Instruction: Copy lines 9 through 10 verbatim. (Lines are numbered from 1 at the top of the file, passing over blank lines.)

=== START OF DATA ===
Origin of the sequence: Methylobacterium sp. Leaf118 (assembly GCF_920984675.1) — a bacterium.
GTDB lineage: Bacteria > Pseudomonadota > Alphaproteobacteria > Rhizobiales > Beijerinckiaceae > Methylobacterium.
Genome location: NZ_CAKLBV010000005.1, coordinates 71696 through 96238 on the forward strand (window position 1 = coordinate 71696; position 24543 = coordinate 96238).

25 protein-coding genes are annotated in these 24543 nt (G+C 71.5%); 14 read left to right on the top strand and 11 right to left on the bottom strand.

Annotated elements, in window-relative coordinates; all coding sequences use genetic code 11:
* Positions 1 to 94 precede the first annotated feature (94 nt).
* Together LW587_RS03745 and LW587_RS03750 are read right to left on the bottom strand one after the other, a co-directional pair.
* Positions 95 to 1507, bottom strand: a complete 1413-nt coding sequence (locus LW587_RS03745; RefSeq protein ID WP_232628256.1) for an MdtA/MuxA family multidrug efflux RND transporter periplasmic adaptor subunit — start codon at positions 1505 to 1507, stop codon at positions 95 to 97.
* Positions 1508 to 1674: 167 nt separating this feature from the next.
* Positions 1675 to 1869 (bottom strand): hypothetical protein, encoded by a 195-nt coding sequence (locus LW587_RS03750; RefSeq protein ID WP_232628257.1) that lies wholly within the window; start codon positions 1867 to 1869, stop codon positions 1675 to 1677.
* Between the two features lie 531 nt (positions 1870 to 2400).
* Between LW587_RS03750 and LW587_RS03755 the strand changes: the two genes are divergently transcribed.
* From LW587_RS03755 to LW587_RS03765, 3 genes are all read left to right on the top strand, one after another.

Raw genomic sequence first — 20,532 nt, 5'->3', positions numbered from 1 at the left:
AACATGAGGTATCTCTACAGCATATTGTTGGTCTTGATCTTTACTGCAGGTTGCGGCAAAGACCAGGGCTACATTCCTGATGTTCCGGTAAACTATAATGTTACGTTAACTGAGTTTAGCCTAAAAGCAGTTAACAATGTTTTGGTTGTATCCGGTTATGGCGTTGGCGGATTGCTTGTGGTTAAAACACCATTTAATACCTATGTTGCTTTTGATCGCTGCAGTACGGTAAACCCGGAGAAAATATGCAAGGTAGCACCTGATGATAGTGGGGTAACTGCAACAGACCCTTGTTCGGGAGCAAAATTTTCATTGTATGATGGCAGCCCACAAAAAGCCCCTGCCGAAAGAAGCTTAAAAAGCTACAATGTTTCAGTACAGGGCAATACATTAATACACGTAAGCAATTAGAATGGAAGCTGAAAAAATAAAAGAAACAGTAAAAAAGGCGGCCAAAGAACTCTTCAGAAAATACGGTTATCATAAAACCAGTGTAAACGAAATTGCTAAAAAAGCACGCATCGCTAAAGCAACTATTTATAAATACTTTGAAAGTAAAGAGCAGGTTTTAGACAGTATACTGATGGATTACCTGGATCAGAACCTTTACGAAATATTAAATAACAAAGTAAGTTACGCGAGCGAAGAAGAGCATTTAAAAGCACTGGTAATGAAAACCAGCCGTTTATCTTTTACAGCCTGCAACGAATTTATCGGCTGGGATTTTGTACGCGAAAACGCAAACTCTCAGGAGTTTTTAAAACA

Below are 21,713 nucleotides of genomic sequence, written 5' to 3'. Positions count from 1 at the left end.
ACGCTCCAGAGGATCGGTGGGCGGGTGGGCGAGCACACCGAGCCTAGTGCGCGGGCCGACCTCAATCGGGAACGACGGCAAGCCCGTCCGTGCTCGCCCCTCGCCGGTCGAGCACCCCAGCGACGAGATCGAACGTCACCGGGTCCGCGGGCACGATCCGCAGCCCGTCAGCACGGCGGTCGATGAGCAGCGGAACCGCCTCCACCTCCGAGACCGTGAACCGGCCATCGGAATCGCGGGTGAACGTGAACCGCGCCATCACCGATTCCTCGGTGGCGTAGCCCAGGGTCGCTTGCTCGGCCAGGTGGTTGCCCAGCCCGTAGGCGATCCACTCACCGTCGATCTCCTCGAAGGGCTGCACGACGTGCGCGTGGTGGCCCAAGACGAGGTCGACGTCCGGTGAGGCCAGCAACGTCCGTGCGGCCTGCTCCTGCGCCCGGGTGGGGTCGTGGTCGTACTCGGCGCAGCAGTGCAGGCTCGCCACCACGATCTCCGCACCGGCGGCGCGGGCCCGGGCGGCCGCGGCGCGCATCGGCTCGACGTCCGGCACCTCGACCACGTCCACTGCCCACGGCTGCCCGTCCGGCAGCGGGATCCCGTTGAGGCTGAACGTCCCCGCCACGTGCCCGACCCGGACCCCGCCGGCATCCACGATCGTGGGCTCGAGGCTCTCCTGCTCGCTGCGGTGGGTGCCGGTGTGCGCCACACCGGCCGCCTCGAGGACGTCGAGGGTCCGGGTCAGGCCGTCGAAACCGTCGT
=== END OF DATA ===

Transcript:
* Positions 1508 to 1674: 167 nt separating this feature from the next.
* Positions 1675 to 1869 (bottom strand): hypothetical protein, encoded by a 195-nt coding sequence (locus LW587_RS03750; RefSeq protein ID WP_232628257.1) that lies wholly within the window; start codon positions 1867 to 1869, stop codon positions 1675 to 1677.